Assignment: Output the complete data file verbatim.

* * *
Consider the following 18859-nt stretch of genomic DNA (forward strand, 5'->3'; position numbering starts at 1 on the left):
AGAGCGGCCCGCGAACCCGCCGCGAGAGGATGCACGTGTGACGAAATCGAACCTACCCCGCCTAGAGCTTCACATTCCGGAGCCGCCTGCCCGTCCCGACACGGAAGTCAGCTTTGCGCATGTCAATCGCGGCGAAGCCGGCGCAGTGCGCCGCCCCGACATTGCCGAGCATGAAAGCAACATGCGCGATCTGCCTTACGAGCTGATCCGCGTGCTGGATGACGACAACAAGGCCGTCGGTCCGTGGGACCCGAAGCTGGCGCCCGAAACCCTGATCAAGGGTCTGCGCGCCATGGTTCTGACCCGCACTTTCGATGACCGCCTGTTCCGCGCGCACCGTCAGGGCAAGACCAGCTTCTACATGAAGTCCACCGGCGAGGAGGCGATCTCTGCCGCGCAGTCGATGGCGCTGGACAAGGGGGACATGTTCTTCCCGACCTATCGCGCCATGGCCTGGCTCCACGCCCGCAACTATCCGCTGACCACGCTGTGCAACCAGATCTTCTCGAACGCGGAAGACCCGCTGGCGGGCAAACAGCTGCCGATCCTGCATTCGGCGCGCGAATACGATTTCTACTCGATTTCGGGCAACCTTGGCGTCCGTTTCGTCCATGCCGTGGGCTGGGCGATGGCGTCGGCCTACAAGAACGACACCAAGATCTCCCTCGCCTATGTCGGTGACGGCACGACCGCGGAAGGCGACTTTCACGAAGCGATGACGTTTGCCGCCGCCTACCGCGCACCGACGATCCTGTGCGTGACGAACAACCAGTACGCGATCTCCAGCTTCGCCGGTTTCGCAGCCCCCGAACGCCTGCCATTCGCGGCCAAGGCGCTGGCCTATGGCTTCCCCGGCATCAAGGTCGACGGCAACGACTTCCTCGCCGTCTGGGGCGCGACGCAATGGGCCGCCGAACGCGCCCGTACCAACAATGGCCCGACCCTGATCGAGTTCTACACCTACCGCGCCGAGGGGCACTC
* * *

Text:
Consider the following 18859-nt stretch of genomic DNA (forward strand, 5'->3'; position numbering starts at 1 on the left):
AGAGCGGCCCGCGAACCCGCCGCGAGAGGATGCACGTGTGACGAAATCGAACCTACCCCGCCTAGAGCTTCACATTCCGGAGCCGCCTGCCCGTCCCGACACGGAAGTCAGCTTTGCGCATGTCAATCGCGGCGAAGCCGGCGCAGTGCGCCGCCCCGACATTGCCGAGCATGAAAGCAACATGCGCGATCTGCCTTACGAGCTGATCCGCGTGCTGGATGACGACAACAAGGCCGTCGGTCCGTGGGACCCGAAGCTGGCGCCCGAAACCCTGATCAAGGGTCTGCGCGCCATGGTTCTGACCCGCACTTTCGATGACCGCCTGTTCCGCGCGCACCGTCAGGGCAAGACCAGCTTCTACATGAAGTCCACCGGCGAGGAGGCGATCTCTGCCGCGCAGTCGATGGCGCTGGACAAGGGGGACATGTTCTTCCCGACCTATCGCGCCATGGCCTGGCTCCACGCCCGCAACTATCCGCTGACCACGCTGTGCAACCAGATCTTCTCGAACGCGGAAGACCCGCTGGCGGGCAAACAGCTGCCGATCCTGCATTCGGCGCGCGAATACGATTTCTACTCGATTTCGGGCAACCTTGGCGTCCGTTTCGTCCATGCCGTGGGCTGGGCGATGGCGTCGGCCTACAAGAACGACACCAAGATCTCCCTCGCCTATGTCGGTGACGGCACGACCGCGGAAGGCGACTTTCACGAAGCGATGACGTTTGCCGCCGCCTACCGCGCACCGACGATCCTGTGCGTGACGAACAACCAGTACGCGATCTCCAGCTTCGCCGGTTTCGCAGCCCCCGAACGCCTGCCATTCGCGGCCAAGGCGCTGGCCTATGGCTTCCCCGGCATCAAGGTCGACGGCAACGACTTCCTCGCCGTCTGGGGCGCGACGCAATGGGCCGCCGAACGCGCCCGTACCAACAATGGCCCGACCCTGATCGAGTTCTACACCTACCGCGCCGAGGGGCACTC